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How to make a design statement with metal mesh

Metal Mesh can help bring interiors and exteriors to life

Metal mesh can be used for a variety of different applications and is a popular and versatile product. Common applications include balustrade infill panels, façade systems, wall cladding, ceiling tiles and many more. Choosing a metal mesh pattern that looks attractive is easy, the crucial element is understanding if the mesh pattern is suitable for your application, this is because different patterns and specifications of metal mesh can only be used for certain applications. 

In short there are two catergories that metal mesh falls into which are Rigid and Flexible. Within these two catergories there are multiple different applications that the meshes can be used for and understanding which type of mesh can be used for what application is extremely useful when trying to make a statement with mesh in a project. For example if you are looking for large panels of mesh for a facade, typically flexible mesh is used as it can be manufactured in large panel sizes, whereas if you are looking for a feature interior wall panel, rigid mesh would be more suitable due to its ability to be fabricated into a frame and attached easily to the wall.


Rigid Mesh

This is also known as Pre-Crimped Woven Wire Mesh, Welded Mesh and Woven Mesh. Rigid Metal Mesh is ideal for applications such as:

  • Balustrade infill panels
  • Ceiling Panels
  • Interior Wall Cladding
  • Façade Systems
  • Safety and Security

The reason why rigid mesh lends itself to these applications is due to its ease of use. Panels can be manufactured or fabricated into pre-designed shapes and sizes. Rigid mesh also lends itself to being coated far easier, this is because it is a rigid panel and does not move during coating processes such as powder coating and anodising.

A single rigid mesh panel cannot be physically rolled or bent by hand and requires some force to distort. Once a rigid mesh panel is welded or secured into a suitable structure or frame, it can help assist with fall protection and will withstand day to day knocks and wear and tear. One huge bonus is that it requires minimal maintenance and can be manufactured into modular panels and easily installed on site.

It is very uncommon for rigid mesh panels to be installed under tension, so there are cost savings to choosing rigid metal mesh over flexible mesh.


Flexible Mesh

Flexible architectural mesh origins can be traced back to the conveyor belt industry conveyors and a lot of the specifications seen and used around the world for architectural applications are still used for industry conveyor belts.

Flexible metal mesh is suitable for applications such as:

  • Balustrade infill panels
  • Interior wall cladding
  • Façade Systems
  • Greenwalls

One of the most common applications that flexible metal mesh is used for is external façade systems. The sole reason is the size of the panels can be manufactured to, a typical flexible metal mesh can be manufactured 4m wide x 10m high, in most cases the same height as a building. The mesh would then be used as a secondary façade, typically in front of a curtain wall system, with the purpose of creating a unique look, but also offering hidden benefits such as solar shading and sun control.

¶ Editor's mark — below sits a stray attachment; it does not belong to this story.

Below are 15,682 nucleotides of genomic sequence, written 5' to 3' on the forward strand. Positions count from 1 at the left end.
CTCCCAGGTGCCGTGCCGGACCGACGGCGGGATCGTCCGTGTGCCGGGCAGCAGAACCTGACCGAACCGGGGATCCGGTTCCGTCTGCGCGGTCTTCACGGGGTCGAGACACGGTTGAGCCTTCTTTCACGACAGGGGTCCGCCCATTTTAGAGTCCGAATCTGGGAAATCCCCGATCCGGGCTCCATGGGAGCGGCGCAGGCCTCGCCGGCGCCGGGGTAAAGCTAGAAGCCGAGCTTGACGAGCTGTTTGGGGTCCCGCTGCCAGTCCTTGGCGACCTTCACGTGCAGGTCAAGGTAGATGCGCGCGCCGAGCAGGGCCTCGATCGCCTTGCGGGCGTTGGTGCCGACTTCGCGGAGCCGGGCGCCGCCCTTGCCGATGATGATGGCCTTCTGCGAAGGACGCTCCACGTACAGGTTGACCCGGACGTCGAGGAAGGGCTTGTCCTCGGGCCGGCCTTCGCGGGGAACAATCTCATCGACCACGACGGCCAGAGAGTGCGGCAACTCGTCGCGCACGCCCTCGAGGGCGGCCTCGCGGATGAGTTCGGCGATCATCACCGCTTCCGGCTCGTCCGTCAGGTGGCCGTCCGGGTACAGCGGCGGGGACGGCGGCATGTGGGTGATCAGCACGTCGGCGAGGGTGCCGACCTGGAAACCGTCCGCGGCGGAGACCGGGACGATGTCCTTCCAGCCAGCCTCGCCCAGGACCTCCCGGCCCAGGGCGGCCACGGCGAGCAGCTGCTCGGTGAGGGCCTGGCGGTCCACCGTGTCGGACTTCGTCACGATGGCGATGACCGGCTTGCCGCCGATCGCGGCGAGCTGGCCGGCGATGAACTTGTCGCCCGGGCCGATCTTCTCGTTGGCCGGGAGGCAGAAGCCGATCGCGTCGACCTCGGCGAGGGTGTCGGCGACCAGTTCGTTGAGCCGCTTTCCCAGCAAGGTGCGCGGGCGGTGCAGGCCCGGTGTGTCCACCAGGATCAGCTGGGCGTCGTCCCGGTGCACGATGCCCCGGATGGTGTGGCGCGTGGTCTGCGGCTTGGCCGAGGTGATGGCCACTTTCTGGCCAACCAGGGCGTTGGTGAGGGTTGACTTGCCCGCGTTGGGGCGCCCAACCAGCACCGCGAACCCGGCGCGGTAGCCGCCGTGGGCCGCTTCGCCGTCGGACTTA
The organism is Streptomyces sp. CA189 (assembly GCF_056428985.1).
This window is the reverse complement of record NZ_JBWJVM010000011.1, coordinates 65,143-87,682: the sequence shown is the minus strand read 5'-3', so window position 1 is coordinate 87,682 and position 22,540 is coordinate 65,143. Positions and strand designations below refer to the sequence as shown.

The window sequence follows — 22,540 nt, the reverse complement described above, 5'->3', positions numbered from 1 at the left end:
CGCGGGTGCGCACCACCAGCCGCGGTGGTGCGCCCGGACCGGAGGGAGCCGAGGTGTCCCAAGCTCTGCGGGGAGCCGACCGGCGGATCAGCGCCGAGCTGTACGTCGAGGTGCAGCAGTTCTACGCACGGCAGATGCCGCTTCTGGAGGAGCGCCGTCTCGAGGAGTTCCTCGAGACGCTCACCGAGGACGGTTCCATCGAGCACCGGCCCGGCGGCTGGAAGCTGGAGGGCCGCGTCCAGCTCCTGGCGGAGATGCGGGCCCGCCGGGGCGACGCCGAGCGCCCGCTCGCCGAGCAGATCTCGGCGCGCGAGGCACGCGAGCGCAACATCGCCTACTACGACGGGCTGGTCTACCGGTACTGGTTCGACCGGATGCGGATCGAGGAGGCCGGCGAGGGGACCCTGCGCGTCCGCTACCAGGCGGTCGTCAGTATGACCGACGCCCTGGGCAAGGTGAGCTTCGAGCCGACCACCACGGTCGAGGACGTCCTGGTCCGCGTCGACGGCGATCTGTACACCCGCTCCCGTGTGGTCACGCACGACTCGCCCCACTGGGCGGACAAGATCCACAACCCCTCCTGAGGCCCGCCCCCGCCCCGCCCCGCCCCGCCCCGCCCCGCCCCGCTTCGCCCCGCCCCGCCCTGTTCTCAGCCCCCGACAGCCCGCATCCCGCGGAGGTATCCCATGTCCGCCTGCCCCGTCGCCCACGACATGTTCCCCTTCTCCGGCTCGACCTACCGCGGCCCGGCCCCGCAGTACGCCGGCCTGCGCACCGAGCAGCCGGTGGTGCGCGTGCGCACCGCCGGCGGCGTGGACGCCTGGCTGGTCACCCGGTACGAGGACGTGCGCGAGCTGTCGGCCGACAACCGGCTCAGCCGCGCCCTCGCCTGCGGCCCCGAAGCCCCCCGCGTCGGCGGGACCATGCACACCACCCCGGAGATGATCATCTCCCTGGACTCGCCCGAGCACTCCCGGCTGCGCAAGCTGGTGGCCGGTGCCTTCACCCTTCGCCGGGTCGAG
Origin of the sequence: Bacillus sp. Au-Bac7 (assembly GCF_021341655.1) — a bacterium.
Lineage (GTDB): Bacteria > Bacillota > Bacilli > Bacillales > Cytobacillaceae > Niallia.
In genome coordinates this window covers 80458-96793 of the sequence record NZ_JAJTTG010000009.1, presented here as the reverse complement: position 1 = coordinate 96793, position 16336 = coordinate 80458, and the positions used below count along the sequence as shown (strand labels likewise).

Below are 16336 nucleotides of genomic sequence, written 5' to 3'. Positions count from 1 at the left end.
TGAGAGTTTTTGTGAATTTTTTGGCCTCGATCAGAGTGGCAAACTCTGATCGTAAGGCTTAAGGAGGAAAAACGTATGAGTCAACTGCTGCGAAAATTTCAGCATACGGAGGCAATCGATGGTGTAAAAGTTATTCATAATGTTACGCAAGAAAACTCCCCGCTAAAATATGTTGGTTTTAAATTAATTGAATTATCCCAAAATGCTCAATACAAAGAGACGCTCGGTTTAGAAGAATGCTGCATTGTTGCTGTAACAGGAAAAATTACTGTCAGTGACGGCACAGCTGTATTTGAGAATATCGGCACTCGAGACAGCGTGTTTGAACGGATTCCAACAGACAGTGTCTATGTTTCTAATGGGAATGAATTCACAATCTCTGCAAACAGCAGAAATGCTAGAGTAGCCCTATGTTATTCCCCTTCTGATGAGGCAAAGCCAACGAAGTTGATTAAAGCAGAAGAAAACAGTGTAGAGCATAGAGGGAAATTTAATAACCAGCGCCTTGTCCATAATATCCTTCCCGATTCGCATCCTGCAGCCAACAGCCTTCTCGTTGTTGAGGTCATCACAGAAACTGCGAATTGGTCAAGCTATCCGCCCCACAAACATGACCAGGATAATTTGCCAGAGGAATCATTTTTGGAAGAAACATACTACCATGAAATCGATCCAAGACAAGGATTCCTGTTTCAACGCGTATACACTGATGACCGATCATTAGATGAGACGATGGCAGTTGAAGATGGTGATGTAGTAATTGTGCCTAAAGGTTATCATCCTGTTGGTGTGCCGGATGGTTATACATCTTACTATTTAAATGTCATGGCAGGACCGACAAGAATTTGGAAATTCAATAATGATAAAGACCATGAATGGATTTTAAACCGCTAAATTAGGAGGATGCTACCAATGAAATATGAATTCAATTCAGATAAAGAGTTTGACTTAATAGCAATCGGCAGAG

As flexible metal mesh is still used for industrial conveyor belts, the material choices can be very limited and often stainless steel or mild steel is the only viable material. Aluminium flexible mesh is slowly making an appearance in the market, but aluminium is not as strong as stainless steel, so cannot be used successfully for external façade systems, due to the amount of tensioning forces required.

A positive of flexible metal mesh is that it requires less fixings points than a series of rigid panels of the same size, however the mesh does need to be installed under tension. The tensioning systems can sometimes be upwards of 100mm to 200mm at the top and bottom of the panels and can be very obvious on buildings. However, some architects and designers love this and others loath it, but there is always the option to hide the fixings systems.

Using a flexible mesh can be far more cost effective than a series of rigid mesh panels and also far easier to install on site. The mesh can be rolled up after construction and transported with ease to site. The top of the mesh is installed first and then the rest is rolled down the face of the building, finally securing at the bottom.

Flexible meshes also lend themselves very well to interior metal curtain applications, metal curtains can be manufactured in panels upwards of 10m high by an infinite width. Metal mesh curtains can be installed on manual or electric track systems and can help to create instant partitioned sections in a large open spaces.


Knowing your types of mesh

Rigid mesh is ideal for smaller interior and external projects where modular sized panels are required. Typically, they would need to be framed or connected to a substructure, finishes are endless and materials available are very varied. Flexible metal mesh is ideal for covering large spaces, such as external façades, it can be far more cost effective to clad the façade of a building in a flexible mesh over a rigid mesh. However, material and finish choices are limited and large tensioning systems are required.



Article Written by:

Jonathan Reed, Director